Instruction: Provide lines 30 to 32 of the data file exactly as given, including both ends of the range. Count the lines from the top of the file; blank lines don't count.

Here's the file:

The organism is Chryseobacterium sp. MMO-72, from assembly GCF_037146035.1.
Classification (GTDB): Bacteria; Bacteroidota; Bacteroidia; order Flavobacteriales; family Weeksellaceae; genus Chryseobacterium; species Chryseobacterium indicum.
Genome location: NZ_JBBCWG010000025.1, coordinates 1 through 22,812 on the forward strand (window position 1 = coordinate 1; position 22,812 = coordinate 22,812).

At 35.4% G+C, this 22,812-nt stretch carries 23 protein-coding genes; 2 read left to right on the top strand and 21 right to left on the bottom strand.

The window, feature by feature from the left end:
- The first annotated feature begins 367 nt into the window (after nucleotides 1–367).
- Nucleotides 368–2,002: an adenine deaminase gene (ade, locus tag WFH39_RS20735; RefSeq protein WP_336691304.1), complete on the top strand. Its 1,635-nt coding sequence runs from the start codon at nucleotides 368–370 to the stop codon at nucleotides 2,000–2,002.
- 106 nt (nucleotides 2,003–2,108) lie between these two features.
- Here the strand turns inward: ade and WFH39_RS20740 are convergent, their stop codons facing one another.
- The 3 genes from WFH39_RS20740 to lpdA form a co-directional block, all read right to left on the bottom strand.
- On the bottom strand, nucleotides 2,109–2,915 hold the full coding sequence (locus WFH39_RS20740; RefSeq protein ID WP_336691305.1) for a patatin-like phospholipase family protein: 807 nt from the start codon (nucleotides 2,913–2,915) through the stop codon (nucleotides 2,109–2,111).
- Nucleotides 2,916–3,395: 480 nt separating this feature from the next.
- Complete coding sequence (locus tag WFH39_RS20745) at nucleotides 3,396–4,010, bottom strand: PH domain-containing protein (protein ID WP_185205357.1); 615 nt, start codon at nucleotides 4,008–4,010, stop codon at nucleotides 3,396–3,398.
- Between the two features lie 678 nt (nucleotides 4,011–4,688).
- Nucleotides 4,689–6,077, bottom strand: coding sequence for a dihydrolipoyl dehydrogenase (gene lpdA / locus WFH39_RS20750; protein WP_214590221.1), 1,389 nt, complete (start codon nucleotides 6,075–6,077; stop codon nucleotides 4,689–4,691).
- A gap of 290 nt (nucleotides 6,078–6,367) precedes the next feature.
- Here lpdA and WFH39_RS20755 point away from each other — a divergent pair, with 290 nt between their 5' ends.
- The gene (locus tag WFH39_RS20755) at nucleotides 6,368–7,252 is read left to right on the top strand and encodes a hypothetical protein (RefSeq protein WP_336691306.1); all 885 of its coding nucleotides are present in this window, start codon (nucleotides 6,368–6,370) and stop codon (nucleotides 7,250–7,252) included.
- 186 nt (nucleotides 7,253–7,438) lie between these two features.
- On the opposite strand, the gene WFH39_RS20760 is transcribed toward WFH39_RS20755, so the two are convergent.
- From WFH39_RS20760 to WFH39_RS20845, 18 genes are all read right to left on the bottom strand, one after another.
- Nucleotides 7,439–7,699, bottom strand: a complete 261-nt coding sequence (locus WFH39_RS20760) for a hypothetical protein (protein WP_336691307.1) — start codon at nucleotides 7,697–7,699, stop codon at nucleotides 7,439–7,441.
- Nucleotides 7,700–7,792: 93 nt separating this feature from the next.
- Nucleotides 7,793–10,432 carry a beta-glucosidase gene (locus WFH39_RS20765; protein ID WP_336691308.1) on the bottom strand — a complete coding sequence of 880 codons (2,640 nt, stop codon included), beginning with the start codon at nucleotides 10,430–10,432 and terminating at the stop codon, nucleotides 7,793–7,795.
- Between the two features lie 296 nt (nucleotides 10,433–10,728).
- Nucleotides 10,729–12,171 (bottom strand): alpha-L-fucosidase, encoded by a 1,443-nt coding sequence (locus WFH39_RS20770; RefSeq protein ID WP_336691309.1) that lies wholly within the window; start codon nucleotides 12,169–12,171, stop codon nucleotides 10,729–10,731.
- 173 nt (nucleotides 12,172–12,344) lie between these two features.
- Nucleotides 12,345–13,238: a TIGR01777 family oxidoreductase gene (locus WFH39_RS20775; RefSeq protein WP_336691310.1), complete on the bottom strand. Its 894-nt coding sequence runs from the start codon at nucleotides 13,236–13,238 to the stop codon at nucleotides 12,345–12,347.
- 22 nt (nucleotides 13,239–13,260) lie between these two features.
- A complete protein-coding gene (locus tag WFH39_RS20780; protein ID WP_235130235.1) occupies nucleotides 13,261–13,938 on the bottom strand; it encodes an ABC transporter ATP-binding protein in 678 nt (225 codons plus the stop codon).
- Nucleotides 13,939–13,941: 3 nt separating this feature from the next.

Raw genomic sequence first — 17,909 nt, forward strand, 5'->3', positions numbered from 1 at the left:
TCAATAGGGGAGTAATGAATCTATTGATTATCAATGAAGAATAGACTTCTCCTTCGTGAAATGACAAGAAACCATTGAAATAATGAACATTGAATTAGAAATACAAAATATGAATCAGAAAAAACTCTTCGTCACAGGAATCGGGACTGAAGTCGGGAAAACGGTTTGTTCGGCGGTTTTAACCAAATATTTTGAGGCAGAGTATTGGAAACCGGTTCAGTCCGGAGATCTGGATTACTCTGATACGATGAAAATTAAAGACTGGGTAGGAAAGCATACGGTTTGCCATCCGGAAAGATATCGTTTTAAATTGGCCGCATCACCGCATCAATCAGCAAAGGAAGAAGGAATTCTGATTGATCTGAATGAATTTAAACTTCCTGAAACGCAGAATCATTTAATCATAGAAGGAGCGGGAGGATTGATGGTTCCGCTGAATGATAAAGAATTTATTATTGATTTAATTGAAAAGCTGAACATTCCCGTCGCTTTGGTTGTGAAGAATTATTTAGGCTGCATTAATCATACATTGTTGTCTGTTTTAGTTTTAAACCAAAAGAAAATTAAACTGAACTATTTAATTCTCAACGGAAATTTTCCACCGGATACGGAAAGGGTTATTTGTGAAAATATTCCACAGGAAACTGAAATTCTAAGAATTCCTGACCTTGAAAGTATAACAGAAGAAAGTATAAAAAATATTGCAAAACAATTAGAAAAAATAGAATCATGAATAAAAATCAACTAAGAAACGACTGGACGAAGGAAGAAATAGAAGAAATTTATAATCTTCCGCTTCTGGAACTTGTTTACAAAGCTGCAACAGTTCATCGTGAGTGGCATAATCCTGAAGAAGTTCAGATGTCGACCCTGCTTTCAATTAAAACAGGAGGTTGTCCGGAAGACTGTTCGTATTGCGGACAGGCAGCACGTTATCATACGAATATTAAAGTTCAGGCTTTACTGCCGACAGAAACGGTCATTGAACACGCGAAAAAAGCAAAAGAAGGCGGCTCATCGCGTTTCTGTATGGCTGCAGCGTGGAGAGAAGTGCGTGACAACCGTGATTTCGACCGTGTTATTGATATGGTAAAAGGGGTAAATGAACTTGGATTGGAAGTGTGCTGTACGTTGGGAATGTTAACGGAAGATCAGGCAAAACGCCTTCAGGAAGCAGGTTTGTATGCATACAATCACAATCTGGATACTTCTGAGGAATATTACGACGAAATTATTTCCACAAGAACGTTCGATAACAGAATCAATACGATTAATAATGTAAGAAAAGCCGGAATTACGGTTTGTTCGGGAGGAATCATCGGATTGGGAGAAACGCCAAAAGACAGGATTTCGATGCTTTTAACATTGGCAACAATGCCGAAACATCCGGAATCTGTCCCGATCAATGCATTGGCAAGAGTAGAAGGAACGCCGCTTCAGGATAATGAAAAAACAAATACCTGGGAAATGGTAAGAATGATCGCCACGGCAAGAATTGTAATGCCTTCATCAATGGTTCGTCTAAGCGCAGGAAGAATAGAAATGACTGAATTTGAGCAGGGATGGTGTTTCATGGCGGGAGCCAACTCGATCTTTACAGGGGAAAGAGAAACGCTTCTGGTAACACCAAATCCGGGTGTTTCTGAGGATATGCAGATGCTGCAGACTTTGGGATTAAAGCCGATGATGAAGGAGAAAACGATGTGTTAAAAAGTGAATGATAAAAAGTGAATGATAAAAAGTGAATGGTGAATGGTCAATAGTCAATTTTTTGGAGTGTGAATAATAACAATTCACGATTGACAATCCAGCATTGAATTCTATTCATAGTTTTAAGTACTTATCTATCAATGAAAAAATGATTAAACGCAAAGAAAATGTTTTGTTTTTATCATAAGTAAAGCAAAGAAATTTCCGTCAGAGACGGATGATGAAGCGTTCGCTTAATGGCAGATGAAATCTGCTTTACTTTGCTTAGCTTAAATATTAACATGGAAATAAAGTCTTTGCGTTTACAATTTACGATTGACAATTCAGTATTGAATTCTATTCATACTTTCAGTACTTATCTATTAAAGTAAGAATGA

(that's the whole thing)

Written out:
- A complete protein-coding gene (locus tag WFH39_RS20780; protein ID WP_235130235.1) occupies nucleotides 13,261–13,938 on the bottom strand; it encodes an ABC transporter ATP-binding protein in 678 nt (225 codons plus the stop codon).
- Nucleotides 13,939–13,941: 3 nt separating this feature from the next.

Raw genomic sequence first — 17,909 nt, forward strand, 5'->3', positions numbered from 1 at the left: